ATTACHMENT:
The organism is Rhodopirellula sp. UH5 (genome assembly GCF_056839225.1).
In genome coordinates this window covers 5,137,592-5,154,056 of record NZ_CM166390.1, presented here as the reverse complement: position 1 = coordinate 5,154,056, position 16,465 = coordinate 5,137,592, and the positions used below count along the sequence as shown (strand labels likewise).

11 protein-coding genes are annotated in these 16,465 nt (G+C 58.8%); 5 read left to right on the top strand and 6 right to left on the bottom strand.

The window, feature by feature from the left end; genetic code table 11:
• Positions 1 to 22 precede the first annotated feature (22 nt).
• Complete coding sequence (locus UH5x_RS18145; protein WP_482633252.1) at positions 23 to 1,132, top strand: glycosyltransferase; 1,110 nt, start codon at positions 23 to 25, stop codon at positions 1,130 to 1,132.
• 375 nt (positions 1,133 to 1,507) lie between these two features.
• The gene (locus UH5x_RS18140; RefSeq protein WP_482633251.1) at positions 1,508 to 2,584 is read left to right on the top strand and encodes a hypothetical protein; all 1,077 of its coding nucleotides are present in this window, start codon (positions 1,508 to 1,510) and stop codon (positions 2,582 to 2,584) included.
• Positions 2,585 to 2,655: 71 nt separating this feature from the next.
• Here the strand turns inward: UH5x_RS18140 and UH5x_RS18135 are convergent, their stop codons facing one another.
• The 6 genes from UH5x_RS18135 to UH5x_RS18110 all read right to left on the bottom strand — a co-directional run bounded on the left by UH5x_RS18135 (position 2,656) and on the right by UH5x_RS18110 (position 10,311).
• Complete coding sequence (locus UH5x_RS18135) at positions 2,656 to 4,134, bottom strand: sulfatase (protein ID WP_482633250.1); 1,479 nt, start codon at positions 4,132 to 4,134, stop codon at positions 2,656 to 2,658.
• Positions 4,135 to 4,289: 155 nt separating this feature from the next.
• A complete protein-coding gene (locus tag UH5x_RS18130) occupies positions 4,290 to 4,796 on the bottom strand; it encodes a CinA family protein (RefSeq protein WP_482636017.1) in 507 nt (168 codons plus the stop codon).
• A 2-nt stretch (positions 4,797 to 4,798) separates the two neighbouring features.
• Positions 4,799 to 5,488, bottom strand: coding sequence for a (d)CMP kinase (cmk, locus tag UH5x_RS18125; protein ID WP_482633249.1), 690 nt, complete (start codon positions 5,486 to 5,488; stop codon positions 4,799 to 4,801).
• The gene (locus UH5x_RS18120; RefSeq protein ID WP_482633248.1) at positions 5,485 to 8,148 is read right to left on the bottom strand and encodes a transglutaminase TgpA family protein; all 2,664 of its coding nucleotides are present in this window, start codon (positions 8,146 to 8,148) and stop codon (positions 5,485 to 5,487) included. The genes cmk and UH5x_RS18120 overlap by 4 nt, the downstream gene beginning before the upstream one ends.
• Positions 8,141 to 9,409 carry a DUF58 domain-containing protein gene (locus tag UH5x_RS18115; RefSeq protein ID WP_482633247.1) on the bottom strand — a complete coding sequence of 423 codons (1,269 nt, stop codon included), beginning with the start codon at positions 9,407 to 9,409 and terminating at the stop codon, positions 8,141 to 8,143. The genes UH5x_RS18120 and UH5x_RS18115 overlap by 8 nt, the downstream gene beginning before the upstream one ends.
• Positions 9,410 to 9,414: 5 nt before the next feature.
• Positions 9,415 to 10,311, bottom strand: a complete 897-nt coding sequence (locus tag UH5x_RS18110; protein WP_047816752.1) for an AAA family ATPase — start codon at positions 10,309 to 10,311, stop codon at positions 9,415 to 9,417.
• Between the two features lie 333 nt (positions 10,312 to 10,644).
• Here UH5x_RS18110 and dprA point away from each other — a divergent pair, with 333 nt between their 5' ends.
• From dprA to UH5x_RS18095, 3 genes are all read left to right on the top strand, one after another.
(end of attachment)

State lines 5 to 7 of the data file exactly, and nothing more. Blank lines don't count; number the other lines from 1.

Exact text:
• Positions 1 to 22 precede the first annotated feature (22 nt).
• Complete coding sequence (locus UH5x_RS18145; protein WP_482633252.1) at positions 23 to 1,132, top strand: glycosyltransferase; 1,110 nt, start codon at positions 23 to 25, stop codon at positions 1,130 to 1,132.
• 375 nt (positions 1,133 to 1,507) lie between these two features.